Following a three-month delay due to coronavirus – and more than seven years after its enactment – the Protection of Personal Information (POPI) Act has finally come into force.Continue reading
The UK’s financial sector will no doubt be checking business continuity plans in the light of reports that security breaches were up 12 times last year on the previous 12 months.
A Freedom of Information request to the Financial Conduct Authority revealed that the number of ‘declared events’, arising out of malware, ransomware, phishing attacks and other issues that put data at risk, soared from 69 in 2017 to 819 in 2018.
Nearly 60% of the reports submitted to the watchdog last year were by consumer banks.
Organisations have been obliged to report certain types of security breaches since the introduction of the EU’s General Data Protection Regulation (GDPR) in May 2018. This is likely to have contributed to the spike.
However, there has also been an increasing number of cyber-attacks on the industry, insist RSM, the tax and consulting firm that made the FoI request.
Steven Snaith, the firm’s cyber-security specialist, said: “The web-enabled systems underpinning the financial services sector hold huge volumes of personal and financial data, which are incredibly valuable for cyber-criminals.”
Issues with equipment and software, switching from one system to another, and faults with third-party services were also reported.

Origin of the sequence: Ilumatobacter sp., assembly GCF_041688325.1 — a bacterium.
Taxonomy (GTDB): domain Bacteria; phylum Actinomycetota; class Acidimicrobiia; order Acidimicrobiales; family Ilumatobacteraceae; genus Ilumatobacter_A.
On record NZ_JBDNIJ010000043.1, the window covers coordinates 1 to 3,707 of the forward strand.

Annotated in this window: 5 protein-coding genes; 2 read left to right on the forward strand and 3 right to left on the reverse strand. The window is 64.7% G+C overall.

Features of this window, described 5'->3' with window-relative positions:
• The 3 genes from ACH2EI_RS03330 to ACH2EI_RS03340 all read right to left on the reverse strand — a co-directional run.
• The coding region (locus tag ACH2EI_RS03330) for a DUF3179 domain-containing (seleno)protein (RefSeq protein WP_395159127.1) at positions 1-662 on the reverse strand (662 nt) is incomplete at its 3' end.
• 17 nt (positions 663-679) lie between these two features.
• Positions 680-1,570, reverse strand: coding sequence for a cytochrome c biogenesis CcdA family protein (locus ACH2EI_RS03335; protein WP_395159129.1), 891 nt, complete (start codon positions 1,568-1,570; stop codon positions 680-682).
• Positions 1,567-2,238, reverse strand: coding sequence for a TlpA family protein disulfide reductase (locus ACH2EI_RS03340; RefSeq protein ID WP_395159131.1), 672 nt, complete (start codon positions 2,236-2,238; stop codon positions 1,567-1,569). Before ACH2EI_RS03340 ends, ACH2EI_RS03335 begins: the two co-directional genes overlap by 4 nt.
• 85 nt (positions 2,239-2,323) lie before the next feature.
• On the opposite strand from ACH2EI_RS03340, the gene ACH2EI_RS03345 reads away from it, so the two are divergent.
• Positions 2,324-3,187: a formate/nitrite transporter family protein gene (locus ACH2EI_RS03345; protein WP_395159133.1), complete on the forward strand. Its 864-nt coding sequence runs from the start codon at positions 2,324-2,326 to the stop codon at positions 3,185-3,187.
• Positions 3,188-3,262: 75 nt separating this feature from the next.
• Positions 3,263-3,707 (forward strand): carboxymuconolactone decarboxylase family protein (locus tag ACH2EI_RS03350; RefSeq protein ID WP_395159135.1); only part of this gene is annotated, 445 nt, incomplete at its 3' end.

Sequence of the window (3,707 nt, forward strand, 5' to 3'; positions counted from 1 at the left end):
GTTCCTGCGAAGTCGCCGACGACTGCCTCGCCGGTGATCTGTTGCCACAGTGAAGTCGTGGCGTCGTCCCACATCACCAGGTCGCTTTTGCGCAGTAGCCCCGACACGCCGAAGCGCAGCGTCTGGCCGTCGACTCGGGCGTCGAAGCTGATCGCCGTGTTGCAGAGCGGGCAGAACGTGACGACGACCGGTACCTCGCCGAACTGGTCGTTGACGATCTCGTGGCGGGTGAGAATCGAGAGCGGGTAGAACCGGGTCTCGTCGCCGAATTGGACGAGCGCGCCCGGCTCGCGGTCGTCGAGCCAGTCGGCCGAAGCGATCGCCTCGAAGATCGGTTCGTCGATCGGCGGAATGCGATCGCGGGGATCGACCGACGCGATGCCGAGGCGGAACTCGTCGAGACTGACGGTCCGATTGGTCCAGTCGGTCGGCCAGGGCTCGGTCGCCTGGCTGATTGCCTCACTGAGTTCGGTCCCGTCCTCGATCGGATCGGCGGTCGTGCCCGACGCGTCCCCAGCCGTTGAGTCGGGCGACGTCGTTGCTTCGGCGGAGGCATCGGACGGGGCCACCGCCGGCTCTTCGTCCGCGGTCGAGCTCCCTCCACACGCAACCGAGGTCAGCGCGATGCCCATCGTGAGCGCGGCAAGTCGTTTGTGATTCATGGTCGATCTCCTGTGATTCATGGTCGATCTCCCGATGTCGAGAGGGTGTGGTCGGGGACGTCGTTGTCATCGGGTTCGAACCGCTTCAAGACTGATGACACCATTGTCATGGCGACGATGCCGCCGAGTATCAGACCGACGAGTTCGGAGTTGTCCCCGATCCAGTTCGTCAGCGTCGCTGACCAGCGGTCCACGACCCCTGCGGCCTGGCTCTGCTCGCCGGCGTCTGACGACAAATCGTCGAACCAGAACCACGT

Megan Butler, executive director of supervision for the FCA, expressed her concern that ‘a lot of firms still seem to be trying to get the basics right on cyber’.
In a speech she gave last November, she said: “A third of firms do not perform regular cyber-assessments. Most know where their data is, but describe it as a challenge to maintain that picture. Nearly half of firms do not upgrade or retire old IT systems in time.
“And only the largest firms have automated their detection systems to spot potential cyber-attacks. Smaller firms are generally relying on old school, manual processes – or no processes at all.”
Losing access to business data for even a few hours can cause irreparable damage.
Downtime leads to lost business and the risk of customers jumping ship to a competitor.
Unlike other disaster recovery solutions, Redstor has no need to restore all of an organisation’s data before the business begins operating again.
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Importantly, while staff work on these files, the remaining data will be intelligently restored in the background without delays, downtime or disruption.
IT staff can also recover physical, virtual or cloud-hosted machines to VMware or Hyper-V in a few clicks to maintain business continuity and make recovery targets a thing of the past.
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